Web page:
Arguments for predestination will long have weight – be they bolstered by a limited grasp of science, popular occult services, or established religious doctrines.
If an all-knowing God is assumed, or psychological explanations accepted for every instance of human behavior operating under precisely formulated laws of physical reality, how could the future be anything other than predetermined?
. . including the un-numbered gazillion acts of observation that boggle imagination. This prospect must be argued to counter the implications of an uncertainty principle that guides understanding of nature’s most minute components. Not only does the very act of looking closely at these entities alter essential aspects of their states, uncertainty characterizes them regardless, because if it didn’t the hard laws of physics would have individual atoms – and the structure of the cosmos – collapsing. If basic parameters can’t be determined in the present, surely they can’t be predicted in advance, notwithstanding Albert Einstein’s famous statement: “God does not play dice with the universe.”
But quantum mechanics have repeatedly confirmed uncertainty principle phenomena over the past century, or at least not found any way to get around it. The picture of God as gambler is not awe-inspiring, but an interesting notion arises from the analogy applied to cosmic development: contrary to the flawless symmetry expected from the spherical expansion of a singular dimensionless point following the beginning of time, the observed lumpiness in the explosion hints at an element of disruption in which the paradoxical uncertainty of a big bang center evokes a primal act of observation.
To grasp how our ultimate environment can be viewed as a cosmic disaster area first requires that a fundamental scientific tenet admit some qualification. That tenet, that nothing is created or destroyed but only changes form, begs one key exception because evidence and reason applied to the tenet’s extrapolation into the deepest past – where time began – demands it. For me, a most compelling explanation for this exception is found in one Creator performing the scientifically impossible act of creating – out of nothing – the whole universe.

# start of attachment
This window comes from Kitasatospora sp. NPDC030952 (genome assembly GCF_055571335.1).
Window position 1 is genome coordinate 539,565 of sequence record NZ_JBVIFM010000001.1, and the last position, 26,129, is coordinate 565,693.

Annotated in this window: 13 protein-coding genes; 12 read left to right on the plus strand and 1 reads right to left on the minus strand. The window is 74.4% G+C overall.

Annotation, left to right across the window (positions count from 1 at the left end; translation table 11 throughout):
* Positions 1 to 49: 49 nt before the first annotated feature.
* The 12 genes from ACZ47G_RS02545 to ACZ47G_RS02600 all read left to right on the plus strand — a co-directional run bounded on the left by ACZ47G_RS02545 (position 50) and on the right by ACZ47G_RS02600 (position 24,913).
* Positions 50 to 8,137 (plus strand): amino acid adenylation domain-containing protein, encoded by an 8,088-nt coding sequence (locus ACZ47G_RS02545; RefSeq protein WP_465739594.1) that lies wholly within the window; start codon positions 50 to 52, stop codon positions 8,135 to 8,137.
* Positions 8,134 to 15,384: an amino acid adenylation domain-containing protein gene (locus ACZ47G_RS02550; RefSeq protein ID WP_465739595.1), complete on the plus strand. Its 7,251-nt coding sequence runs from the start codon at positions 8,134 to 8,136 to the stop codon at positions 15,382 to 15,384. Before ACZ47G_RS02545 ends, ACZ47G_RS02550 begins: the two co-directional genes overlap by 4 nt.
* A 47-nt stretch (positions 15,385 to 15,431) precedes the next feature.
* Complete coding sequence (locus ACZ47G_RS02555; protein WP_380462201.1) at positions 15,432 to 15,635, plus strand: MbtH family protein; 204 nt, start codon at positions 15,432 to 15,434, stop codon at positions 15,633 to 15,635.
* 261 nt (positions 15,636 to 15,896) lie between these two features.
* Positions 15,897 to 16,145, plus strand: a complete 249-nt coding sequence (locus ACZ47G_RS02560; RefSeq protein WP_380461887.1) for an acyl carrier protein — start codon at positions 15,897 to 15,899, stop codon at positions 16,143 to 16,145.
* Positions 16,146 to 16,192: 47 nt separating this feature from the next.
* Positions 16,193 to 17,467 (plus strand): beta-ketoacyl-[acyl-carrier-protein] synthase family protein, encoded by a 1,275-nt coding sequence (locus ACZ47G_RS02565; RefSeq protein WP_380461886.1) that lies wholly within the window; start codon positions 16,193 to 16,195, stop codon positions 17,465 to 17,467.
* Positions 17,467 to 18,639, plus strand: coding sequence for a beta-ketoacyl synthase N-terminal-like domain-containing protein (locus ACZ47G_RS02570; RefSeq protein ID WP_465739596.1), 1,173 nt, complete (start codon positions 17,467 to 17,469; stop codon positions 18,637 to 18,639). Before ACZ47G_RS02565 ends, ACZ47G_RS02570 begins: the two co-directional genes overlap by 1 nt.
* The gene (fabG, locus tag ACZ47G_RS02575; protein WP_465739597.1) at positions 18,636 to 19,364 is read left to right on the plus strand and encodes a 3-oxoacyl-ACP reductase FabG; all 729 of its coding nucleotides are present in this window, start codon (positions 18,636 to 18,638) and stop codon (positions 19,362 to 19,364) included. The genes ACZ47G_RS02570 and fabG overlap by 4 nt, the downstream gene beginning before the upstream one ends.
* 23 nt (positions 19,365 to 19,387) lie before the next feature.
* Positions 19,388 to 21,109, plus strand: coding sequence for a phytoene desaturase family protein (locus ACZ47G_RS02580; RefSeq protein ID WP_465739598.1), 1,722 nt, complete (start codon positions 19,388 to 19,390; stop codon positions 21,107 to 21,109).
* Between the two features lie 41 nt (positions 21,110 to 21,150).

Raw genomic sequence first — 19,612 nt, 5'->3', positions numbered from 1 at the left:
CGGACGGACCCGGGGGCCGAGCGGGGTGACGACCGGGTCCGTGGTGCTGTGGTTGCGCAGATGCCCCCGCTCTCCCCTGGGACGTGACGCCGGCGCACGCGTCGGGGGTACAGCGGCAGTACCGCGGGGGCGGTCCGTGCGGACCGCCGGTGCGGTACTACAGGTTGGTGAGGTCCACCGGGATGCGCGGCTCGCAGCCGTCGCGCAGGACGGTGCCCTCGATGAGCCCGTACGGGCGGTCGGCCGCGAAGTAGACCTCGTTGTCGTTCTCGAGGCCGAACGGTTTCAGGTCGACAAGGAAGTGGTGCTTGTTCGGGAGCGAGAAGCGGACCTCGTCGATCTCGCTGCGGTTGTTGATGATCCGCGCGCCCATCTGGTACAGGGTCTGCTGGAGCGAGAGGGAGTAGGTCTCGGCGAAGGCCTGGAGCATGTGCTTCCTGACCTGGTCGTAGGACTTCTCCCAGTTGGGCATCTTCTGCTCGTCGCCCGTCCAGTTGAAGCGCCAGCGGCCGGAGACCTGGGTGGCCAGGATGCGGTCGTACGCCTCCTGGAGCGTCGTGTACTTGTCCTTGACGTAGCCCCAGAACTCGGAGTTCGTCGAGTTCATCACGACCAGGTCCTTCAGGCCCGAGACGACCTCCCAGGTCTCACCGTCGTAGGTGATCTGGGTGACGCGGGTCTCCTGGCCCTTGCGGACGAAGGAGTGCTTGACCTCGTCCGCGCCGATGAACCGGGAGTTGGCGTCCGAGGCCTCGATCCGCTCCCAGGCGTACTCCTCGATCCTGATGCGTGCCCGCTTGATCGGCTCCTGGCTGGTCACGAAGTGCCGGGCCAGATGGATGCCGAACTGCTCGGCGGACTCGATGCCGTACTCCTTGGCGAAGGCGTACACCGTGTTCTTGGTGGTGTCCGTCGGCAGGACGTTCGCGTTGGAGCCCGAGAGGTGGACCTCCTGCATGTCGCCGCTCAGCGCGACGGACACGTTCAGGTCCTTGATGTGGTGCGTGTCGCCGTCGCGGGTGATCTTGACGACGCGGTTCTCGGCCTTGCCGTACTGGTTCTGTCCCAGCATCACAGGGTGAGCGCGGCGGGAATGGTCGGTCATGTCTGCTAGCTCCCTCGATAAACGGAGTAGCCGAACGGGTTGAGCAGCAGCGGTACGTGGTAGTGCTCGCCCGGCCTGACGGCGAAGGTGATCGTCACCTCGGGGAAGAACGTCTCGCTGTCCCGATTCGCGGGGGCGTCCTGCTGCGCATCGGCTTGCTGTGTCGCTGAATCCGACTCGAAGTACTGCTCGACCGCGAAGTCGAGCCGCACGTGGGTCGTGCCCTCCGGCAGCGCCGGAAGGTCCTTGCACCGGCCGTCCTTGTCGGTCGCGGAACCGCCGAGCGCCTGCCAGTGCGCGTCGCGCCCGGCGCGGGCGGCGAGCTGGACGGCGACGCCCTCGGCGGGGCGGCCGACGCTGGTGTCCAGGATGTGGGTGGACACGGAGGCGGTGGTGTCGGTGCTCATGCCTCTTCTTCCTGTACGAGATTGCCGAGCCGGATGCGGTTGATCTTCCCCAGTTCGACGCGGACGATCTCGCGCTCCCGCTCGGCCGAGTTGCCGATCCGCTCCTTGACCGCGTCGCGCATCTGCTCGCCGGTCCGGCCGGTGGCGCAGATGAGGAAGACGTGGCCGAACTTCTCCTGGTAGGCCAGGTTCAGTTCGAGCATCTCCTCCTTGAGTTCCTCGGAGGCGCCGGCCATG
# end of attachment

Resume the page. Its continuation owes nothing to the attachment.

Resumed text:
If this explanation is neither provable nor disprovable by either logic or observation, and is at least regarded as plausible, it doesn’t Seem right for such an unfathomable being to indulge in endless admiration of his work as it gazes blankly back. Any narcissistic temptation would have necessarily been over-ruled by the same attribute that willed creation into existence in the first place – the overarching passion for an other to be. If such desire be the essence of what St. Augustine defined as love, it follows that its reciprocation from that other requires independence of will, acting freely.
To bring about this scenario, original creation – the Creator’a mirror image – shatters explosively under the epic strain between love and pride as time begins, and about 14 billion years later by our best current assessment, the simultaneously expanding and coalescing universe in all its wild terrifying beauty evolves self-replicating strains of un-self conscious life on one sphere’s most highly specialized environment to the eventual advent of Creator and then self-conscious beings.
Foreknowledge that life would not only perceive its ultimate Creator, but satisfy His hopes for it can logically be argued as something He lacked and continues to lack – not because of some trait of ignorance. On the contrary, foreknowledge would have had to have been intentionally forfeited because if any response from the created be known in advance, free will could not have characterized it and hollow would ring the prospect of some grand circuit being completed by reciprocating wills. Conversely, the reward for Creator and created alike is necessarily obtained though freedom and the faith inferred by it as most utterly fulfilled by the act of one soul – voluntarily sacrificing self in the face of excruciating agony to seal the deal.
Which future? Perhaps almost all is predicable in the wide spectrum of events and advents ranging from common observations to sublime prophecy, but the tiny bit that isn’t is the most important of all – and for all concerned.